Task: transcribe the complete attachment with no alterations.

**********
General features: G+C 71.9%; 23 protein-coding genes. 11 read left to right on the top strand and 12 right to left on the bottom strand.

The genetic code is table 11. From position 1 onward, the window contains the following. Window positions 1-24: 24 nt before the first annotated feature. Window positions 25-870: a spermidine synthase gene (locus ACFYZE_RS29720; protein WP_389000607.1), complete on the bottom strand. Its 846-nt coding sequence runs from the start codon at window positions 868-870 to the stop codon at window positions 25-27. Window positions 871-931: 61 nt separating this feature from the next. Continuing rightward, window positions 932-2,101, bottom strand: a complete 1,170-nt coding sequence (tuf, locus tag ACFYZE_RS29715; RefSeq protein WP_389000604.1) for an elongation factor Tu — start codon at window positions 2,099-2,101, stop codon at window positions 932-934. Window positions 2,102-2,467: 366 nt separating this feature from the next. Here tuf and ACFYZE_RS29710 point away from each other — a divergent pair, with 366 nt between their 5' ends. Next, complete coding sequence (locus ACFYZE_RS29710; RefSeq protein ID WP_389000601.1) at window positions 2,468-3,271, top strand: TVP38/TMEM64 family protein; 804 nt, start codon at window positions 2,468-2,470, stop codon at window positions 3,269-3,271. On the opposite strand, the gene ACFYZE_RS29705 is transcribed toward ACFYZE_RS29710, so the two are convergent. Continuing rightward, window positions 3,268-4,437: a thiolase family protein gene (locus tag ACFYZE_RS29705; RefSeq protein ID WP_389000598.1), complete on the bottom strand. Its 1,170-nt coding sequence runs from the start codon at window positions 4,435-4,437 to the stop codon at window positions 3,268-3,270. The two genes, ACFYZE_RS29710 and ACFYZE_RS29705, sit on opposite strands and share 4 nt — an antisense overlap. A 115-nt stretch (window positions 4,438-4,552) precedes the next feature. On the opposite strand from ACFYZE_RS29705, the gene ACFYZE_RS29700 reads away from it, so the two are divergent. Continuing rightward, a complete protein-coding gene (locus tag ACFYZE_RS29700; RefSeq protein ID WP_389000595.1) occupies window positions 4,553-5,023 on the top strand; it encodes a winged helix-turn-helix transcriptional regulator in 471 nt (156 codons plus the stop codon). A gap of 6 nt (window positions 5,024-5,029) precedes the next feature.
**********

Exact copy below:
General features: G+C 71.9%; 23 protein-coding genes. 11 read left to right on the top strand and 12 right to left on the bottom strand.

The genetic code is table 11. From position 1 onward, the window contains the following. Window positions 1-24: 24 nt before the first annotated feature. Window positions 25-870: a spermidine synthase gene (locus ACFYZE_RS29720; protein WP_389000607.1), complete on the bottom strand. Its 846-nt coding sequence runs from the start codon at window positions 868-870 to the stop codon at window positions 25-27. Window positions 871-931: 61 nt separating this feature from the next. Continuing rightward, window positions 932-2,101, bottom strand: a complete 1,170-nt coding sequence (tuf, locus tag ACFYZE_RS29715; RefSeq protein WP_389000604.1) for an elongation factor Tu — start codon at window positions 2,099-2,101, stop codon at window positions 932-934. Window positions 2,102-2,467: 366 nt separating this feature from the next. Here tuf and ACFYZE_RS29710 point away from each other — a divergent pair, with 366 nt between their 5' ends. Next, complete coding sequence (locus ACFYZE_RS29710; RefSeq protein ID WP_389000601.1) at window positions 2,468-3,271, top strand: TVP38/TMEM64 family protein; 804 nt, start codon at window positions 2,468-2,470, stop codon at window positions 3,269-3,271. On the opposite strand, the gene ACFYZE_RS29705 is transcribed toward ACFYZE_RS29710, so the two are convergent. Continuing rightward, window positions 3,268-4,437: a thiolase family protein gene (locus tag ACFYZE_RS29705; RefSeq protein ID WP_389000598.1), complete on the bottom strand. Its 1,170-nt coding sequence runs from the start codon at window positions 4,435-4,437 to the stop codon at window positions 3,268-3,270. The two genes, ACFYZE_RS29710 and ACFYZE_RS29705, sit on opposite strands and share 4 nt — an antisense overlap. A 115-nt stretch (window positions 4,438-4,552) precedes the next feature. On the opposite strand from ACFYZE_RS29705, the gene ACFYZE_RS29700 reads away from it, so the two are divergent. Continuing rightward, a complete protein-coding gene (locus tag ACFYZE_RS29700; RefSeq protein ID WP_389000595.1) occupies window positions 4,553-5,023 on the top strand; it encodes a winged helix-turn-helix transcriptional regulator in 471 nt (156 codons plus the stop codon). A gap of 6 nt (window positions 5,024-5,029) precedes the next feature.